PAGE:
Is your attention going offline because of all that online?
A strange start...
The new academic year started in September - this time online. The introductory weeks had quite restricting measures and there was a bit of a grim atmosphere among students. Especially for first year students, student life has started in an unusual manner. In a time where you are supposed to be tightly packed together in bars and clubs, you’re specifically being told not to. Student associations are seeing a huge rise in membership numbers. Clearly there is a need for social contact (NOS, 2020). The lack of interaction during classes has made it far more difficult to make connections with others.
Online education brings along a heap of challenges. Many students at the start of the Corona pandemic got to experience this in full force. As a teacher and student coach, I found myself in a unique situation. The pandemic suddenly put me in the same boat as my students and there was a mutual understanding of each other's struggles. Suddenly I was doing everything from home: providing classes, giving lectures, coaching students - all from the same desk. Staying motivated when all of a sudden you are studying, sleeping, cooking, eating and relaxing in the same space was a huge challenge for students too.
Master of procrastination
Working from home was a bigger challenge than I expected. Aside from mulling over the current situation and dealing with the insecurities caused by the Corona crisis, I struggled to work effectively. I was confronted with the urge to postpone my work and the frustration that comes along with that procrastination. There are enough distractions at home to keep me from doing what I ought to do. The last few years, I have mostly worked with students to examine procrastination and give them the necessary tools to fix it. Now the tables were turned and I found myself wondering: How can I work more efficiently at home? Then it popped into my head: practice what you preach.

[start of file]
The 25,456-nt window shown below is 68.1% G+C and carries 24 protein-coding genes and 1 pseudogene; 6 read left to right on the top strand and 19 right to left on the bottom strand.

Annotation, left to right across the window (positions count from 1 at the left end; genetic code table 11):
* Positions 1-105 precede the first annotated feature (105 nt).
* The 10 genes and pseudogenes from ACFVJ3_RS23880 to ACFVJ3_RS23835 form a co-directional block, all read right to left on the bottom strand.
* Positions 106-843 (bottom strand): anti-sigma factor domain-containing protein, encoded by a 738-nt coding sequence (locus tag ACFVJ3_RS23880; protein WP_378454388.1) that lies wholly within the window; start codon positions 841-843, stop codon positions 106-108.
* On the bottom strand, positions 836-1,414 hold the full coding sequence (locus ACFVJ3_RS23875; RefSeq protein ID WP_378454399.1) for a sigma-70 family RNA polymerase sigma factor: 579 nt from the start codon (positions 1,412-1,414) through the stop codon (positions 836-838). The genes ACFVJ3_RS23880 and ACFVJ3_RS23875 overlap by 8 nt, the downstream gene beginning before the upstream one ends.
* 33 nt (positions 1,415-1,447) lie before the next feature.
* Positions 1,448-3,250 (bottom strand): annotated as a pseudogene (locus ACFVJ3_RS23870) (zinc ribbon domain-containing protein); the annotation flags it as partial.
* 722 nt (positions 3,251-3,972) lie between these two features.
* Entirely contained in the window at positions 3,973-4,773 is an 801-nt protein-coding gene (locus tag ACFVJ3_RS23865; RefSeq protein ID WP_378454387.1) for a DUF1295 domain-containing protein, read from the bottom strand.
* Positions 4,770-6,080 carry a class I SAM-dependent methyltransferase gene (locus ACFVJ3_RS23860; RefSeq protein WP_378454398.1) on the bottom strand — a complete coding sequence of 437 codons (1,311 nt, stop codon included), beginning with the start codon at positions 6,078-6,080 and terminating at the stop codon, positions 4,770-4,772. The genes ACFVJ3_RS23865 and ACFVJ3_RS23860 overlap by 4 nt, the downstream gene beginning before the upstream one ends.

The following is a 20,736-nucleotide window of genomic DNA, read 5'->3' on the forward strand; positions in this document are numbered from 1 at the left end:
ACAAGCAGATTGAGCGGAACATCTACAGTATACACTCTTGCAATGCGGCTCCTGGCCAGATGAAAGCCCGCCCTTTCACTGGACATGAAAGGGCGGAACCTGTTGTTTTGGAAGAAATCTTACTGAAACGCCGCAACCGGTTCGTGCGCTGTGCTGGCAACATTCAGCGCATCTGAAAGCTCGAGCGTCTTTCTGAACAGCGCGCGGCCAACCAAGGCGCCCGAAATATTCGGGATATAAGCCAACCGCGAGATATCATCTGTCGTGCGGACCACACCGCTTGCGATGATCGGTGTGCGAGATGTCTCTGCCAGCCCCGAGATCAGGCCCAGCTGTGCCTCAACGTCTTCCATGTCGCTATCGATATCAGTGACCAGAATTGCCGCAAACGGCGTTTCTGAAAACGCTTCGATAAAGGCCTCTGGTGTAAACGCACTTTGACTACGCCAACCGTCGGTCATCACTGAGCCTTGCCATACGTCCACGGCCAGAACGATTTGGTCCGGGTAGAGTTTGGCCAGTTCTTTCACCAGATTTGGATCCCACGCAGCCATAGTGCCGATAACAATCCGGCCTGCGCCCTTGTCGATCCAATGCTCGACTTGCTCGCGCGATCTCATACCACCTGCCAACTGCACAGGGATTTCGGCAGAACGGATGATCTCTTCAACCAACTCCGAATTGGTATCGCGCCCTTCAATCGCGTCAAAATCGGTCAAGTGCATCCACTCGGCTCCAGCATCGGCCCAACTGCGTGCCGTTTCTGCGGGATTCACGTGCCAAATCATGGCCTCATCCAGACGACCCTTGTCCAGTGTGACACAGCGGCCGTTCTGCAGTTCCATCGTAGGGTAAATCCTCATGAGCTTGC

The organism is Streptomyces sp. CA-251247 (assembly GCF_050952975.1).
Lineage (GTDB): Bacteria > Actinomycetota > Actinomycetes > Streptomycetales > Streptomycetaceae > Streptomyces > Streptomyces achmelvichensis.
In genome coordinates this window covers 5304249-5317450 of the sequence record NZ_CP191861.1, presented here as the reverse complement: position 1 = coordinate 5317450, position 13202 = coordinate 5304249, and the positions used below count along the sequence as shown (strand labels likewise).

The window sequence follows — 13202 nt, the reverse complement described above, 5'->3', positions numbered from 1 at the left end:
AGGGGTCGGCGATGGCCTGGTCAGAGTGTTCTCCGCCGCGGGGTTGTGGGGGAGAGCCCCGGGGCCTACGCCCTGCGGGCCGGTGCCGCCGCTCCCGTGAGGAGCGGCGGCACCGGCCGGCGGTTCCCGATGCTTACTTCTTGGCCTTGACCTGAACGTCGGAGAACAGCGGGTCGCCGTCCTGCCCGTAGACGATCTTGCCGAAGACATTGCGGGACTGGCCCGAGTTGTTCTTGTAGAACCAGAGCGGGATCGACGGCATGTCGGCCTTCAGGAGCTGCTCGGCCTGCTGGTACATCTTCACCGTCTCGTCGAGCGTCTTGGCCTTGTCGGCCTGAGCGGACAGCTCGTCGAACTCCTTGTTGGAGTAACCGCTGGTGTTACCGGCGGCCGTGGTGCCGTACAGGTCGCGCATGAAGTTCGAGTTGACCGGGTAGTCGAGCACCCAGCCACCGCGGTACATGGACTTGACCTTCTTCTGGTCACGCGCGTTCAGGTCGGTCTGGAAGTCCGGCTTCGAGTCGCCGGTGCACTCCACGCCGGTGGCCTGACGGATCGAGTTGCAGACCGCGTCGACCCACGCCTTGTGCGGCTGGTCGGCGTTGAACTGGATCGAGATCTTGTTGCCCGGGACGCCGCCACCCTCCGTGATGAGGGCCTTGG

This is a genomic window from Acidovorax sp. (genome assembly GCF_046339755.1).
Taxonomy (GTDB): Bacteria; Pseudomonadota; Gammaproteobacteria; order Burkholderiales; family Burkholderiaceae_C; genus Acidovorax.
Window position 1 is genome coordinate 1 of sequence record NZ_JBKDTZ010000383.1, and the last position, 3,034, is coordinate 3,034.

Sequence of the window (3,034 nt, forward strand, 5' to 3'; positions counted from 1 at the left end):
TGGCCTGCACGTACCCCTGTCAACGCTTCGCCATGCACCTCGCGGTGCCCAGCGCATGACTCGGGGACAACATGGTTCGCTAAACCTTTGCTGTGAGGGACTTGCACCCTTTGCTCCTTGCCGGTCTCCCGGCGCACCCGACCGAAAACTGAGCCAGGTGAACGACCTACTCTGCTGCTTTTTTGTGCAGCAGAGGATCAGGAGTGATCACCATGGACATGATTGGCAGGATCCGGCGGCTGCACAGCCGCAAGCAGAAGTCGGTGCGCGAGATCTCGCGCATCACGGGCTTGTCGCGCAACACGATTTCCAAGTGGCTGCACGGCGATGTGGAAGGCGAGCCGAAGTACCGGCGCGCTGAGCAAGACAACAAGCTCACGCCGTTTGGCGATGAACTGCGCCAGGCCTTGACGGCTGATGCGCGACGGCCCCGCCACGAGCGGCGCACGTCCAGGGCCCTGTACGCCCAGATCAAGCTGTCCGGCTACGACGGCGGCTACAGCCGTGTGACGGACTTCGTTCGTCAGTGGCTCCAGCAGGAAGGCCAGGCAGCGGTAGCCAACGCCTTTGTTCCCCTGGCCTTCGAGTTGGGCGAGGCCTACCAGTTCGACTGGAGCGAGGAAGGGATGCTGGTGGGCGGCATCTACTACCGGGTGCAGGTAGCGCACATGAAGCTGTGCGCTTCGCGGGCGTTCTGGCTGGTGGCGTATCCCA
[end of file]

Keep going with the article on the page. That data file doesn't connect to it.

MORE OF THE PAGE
Experimenting with yourself
If you want to change your study behavior and your coping mechanisms, I encourage you to see the process as an experiment with yourself. The tools you are given do not provide a ‘one-size-fits-all’ solution. Prevent frustrations and actively try to figure out what does and does not work for you. The essence of a successful experiment, aside from actively applying tools and strategies, is regular (preferably daily) moments of self reflection. Two simple questions are central to this self reflection: What felt good today? And What was challenging?
I have a small notebook on my bedside table that I use every night to write about my day and reflect on the tools I have used. Based on that, I try to set an intention for the next day. This could for example be ‘less screen time’. Instead of using every break to scroll through Instagram or watch a show, I might go for a short walk outside. For one person short breaks in between work might be very effective, while others might work better with two long breaks in a day. The Pomodoro technique is all about time management: focus on work for 25 minutes and then take a five minute break. You can work with a day or week schedule and use targeted rewards. Visualize your progression by using mind-maps or post-it notes.
On our site you can find a free PDF version of the Wakker Bij Bakker calendar (in Dutch, so we offer you a translated week page).
This way there are several tools that you can experiment with. Through planning and self reflection, you improve your consciousness and your insight into your own behavior. This is essential for positive change.
Why do I procrastinate?
Aside from practical tips to work more effectively and stop procrastinating, there is still the important question of why you (and I) procrastinate. Procrastination is often linked to laziness or carelessness, but this is often not the case. It can be a form of avoidance stemming from a fear of failure, and perfectionism often gets in the way too. The reasoning of ‘If I don’t do it I can’t fail’ works on the short term, but only creates more pressure and stress on the long term. If you are struggling to write because every sentence has to be perfect, try the free writing strategy. If you have a fear of failure, it is important to examine your expectations and judgements of yourself. We as coaches would love to work with you to explore this.
If you need any support in tackling procrastination, among other things, don’t hesitate to sign up and get to know one of our coaches (in-person or online).
NOS (2020), Forse toestroom studentenverenigingen door behoefte aan sociale contacten. Verkregen op 31-08-2020 via https://nos.nl/artikel/2346098-forse-toestroom-studentenverenigingen-door-behoefte-aan-sociale-contacten.html